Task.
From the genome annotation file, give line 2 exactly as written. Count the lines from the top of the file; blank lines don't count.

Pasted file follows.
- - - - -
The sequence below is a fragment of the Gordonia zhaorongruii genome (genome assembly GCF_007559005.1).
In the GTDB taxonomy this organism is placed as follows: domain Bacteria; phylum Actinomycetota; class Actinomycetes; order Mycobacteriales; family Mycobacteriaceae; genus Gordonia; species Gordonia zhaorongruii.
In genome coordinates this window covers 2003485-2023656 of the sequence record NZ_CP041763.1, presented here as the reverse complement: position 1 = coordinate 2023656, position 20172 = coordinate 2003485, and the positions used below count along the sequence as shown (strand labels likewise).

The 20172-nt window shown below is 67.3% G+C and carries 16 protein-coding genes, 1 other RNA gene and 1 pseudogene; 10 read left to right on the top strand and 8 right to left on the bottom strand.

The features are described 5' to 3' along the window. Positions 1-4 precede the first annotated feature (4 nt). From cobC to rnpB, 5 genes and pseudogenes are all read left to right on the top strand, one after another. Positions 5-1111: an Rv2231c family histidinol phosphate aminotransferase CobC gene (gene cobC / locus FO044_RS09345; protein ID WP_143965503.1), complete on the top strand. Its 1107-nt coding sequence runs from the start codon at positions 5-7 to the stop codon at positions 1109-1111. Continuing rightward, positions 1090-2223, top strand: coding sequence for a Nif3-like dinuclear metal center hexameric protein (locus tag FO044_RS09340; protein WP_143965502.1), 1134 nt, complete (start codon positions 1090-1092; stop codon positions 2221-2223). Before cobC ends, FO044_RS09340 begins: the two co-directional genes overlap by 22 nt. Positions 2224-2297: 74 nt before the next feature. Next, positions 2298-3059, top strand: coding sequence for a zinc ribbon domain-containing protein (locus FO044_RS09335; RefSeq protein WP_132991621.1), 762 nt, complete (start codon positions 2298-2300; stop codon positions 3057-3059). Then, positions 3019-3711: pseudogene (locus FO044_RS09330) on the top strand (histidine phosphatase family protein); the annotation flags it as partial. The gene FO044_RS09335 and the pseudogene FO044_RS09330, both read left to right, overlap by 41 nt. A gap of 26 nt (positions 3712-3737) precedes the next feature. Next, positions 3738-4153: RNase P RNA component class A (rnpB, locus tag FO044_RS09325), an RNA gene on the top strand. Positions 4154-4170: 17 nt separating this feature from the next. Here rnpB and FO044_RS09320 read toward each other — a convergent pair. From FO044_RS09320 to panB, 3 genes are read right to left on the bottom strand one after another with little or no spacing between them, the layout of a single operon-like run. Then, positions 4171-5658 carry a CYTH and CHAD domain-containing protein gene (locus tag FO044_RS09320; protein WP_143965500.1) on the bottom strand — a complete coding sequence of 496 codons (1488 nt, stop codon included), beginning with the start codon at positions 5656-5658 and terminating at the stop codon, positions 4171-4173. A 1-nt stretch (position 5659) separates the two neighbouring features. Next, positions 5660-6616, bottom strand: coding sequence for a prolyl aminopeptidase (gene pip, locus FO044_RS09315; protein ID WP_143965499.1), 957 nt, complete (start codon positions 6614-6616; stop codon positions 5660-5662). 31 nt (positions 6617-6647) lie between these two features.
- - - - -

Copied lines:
In the GTDB taxonomy this organism is placed as follows: domain Bacteria; phylum Actinomycetota; class Actinomycetes; order Mycobacteriales; family Mycobacteriaceae; genus Gordonia; species Gordonia zhaorongruii.